CD Review of You Could Have It So Much Better by Franz Ferdinand
Heartless Bastards: The Mountain
Label
Sony
Franz Ferdinand:
You Could Have It
So Much Better

Reviewed by John Paulsen

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T
hey could have kept touring. They could have stayed out on the road for another year, hitting the same cities over and over, continuing to push their self-titled debut while making loads of cash. Instead, they avoided the usual post-tour extended vacation and moved into a country house just South of Glasgow, to write and record their sophomore effort, You Could Have It So Much Better. It was a risky move - the debut was just a year old and continues to sell like hot cakes (assuming that hot cakes still sell well). While the band still likes their first disc, they wanted to move on, and after listening to YCHISMB, most fans will be grateful they did.

First, to clear up a few common misconceptions about the group:

1) No one in the band is named Franz Ferdinand. Although the group still sometimes gets two dressing rooms - one for “Franz Ferdinand” and one for “Franz Ferdinand’s band” - the group is named after the archduke of Austria, whose assassination in 1914 was one of the triggers for World War I. Tell that to most of their fans and see what kind of perplexed reaction you get.

2) Franz Ferdinand is not completely Scottish. They did meet in Glasgow, and drummer Paul Thomson was born in Scotland, but the rest of the band hails from different parts of England.

3) Franz Ferdinand is not gay. Though the lyrics of "Michael" probably started this rumor (and kept the excellent song off countless frat party mixes), the entire band is straight, not that it should matter.

YCHISMB was originally supposed to be self-titled, but the band changed its name at the last minute to match the disc's eleventh track because they thought the title was optimistic yet confrontational, reinforcing the fact that even with the success surrounding their debut, the band isn't resting on its laurels. The album takes a bit longer than its predecessor to sink in, which is mainly due to the increased complexity of the songwriting. It's always worthwhile to examine the first track, as it is usually a good example of what statement a band is trying to make with an album. In this case, "The Fallen" contains both the melodic and vocal hooks one would expect, but is a bit darker and more frantic than their previous work. The message? "We're still Franz Ferdinand, but we've changed." The second track (and first single), "Do You Want To," sounds like vintage Franz Ferdinand - if such a thing can even exist - but with a swagger, serving as a response to those who thought the debut was a bit stiff. The song’s lyrics are based on conversations frontman Alex Kapranos overheard at a party and, not surprisingly, they ooze with sexuality.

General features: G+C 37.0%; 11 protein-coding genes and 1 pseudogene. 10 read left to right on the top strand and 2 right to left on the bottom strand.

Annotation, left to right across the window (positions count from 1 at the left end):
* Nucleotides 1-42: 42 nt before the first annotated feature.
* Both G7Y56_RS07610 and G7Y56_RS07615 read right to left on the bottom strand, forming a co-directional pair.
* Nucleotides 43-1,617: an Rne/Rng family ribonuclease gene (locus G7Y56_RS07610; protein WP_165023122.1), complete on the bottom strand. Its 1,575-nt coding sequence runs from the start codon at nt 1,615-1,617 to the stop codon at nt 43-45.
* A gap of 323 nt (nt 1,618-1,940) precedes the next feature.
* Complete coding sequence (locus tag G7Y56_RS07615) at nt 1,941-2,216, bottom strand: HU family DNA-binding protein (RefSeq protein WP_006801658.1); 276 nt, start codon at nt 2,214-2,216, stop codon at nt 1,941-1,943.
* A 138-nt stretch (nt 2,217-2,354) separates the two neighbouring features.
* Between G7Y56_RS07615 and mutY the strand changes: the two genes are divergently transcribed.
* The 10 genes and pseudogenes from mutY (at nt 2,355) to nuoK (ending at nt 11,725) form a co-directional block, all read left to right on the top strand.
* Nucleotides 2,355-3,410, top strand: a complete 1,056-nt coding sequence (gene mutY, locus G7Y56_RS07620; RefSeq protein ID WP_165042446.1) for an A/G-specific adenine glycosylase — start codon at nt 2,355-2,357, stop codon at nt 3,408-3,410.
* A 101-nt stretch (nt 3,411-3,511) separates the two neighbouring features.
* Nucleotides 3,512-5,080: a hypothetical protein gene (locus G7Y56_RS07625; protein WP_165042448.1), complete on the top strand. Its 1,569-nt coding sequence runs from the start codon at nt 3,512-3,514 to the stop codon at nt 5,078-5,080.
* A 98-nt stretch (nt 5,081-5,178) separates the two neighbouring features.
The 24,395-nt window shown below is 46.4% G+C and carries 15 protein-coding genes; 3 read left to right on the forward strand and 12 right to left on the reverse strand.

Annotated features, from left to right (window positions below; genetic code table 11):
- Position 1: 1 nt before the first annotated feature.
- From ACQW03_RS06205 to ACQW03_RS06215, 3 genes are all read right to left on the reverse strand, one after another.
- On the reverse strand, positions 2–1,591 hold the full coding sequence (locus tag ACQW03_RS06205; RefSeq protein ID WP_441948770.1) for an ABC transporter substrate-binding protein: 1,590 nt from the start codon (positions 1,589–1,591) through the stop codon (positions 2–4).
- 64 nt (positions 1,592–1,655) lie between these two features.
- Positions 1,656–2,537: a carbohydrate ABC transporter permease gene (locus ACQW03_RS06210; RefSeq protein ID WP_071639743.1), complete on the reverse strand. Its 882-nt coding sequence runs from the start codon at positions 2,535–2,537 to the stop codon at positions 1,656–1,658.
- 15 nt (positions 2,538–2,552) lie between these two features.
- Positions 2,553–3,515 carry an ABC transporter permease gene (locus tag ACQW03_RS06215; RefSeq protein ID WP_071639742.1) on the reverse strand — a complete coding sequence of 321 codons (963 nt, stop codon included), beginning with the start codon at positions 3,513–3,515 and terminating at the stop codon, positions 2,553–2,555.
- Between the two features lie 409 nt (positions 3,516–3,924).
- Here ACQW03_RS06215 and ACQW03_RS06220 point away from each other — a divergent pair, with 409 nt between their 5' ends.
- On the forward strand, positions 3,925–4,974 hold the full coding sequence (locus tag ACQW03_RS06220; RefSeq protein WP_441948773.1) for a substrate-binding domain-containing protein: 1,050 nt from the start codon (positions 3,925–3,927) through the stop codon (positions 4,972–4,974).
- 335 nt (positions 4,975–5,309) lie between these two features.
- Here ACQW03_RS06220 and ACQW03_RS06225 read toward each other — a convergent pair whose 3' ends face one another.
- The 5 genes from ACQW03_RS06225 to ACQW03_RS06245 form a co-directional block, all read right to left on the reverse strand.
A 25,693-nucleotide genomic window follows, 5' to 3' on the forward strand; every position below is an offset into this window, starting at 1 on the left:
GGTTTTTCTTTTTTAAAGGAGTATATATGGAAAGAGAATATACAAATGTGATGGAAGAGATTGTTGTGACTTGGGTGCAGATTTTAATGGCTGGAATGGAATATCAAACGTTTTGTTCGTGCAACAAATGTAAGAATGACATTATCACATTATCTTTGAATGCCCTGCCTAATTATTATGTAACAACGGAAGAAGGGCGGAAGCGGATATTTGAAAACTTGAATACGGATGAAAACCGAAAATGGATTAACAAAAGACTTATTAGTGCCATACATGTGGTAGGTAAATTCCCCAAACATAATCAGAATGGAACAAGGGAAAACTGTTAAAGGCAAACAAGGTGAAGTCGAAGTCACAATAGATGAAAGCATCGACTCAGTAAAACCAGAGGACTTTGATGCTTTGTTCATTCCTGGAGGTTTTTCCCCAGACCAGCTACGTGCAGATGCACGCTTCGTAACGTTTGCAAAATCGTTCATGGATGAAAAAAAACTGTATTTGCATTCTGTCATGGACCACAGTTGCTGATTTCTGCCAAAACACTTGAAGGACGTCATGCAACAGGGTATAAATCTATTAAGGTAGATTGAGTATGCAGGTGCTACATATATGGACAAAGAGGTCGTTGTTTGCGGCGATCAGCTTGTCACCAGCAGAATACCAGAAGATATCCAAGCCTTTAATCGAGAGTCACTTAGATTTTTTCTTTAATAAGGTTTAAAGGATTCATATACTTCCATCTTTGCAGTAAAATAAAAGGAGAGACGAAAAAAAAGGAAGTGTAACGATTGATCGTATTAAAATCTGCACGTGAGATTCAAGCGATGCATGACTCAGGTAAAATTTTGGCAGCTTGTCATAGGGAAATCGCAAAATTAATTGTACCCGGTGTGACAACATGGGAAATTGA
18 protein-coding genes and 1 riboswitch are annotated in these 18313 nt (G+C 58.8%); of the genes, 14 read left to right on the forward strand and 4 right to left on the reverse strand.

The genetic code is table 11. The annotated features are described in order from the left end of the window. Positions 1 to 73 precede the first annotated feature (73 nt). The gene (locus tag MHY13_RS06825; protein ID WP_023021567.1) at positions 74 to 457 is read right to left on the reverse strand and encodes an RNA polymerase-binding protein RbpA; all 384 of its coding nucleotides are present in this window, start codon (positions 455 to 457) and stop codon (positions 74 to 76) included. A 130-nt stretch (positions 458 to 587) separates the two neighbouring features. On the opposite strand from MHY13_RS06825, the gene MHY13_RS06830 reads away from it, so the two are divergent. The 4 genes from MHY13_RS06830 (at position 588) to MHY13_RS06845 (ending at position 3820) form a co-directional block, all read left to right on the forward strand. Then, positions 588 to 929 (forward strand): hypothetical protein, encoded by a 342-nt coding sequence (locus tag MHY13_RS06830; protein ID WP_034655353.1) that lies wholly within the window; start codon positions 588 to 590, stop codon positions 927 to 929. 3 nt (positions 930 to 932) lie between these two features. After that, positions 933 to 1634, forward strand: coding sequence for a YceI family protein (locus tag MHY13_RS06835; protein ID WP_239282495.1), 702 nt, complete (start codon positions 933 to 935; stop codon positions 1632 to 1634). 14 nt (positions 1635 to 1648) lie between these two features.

Like their first disc, a vast majority of the tracks are upbeat and contain at least one glamorous hook and all the usual high hats that will keep their fan base dancing and happy. However, against type, the disc does contain a pair of intimate ballads. Kapranos’ relationship with the Fiery Furnaces’ Eleanor Friedberger inspired the piano ballad, "Eleanor Put Your Boots On," which doesn't make a noticeable impact on first listen, but you may soon find yourself waking up in the morning with its delicious chorus bouncing around in your head - at least I did. The other ballad, "Fade Together," is a sweet, longing song about forever, which is a bit radical coming from a band whose lyrics are usually limited to the happenings in the present.

While there don’t appear to be any songs with the mass appeal of their debut’s “Take Me Out,” fans of the first disc, with persistence, should still enjoy this effort. You Could Have It So Much Better is one of the best albums of the year and after a few listens, it’s clear that the band’s ballsy move to stop touring and start writing paid off in spades. Thanks for the new tunes, guys.

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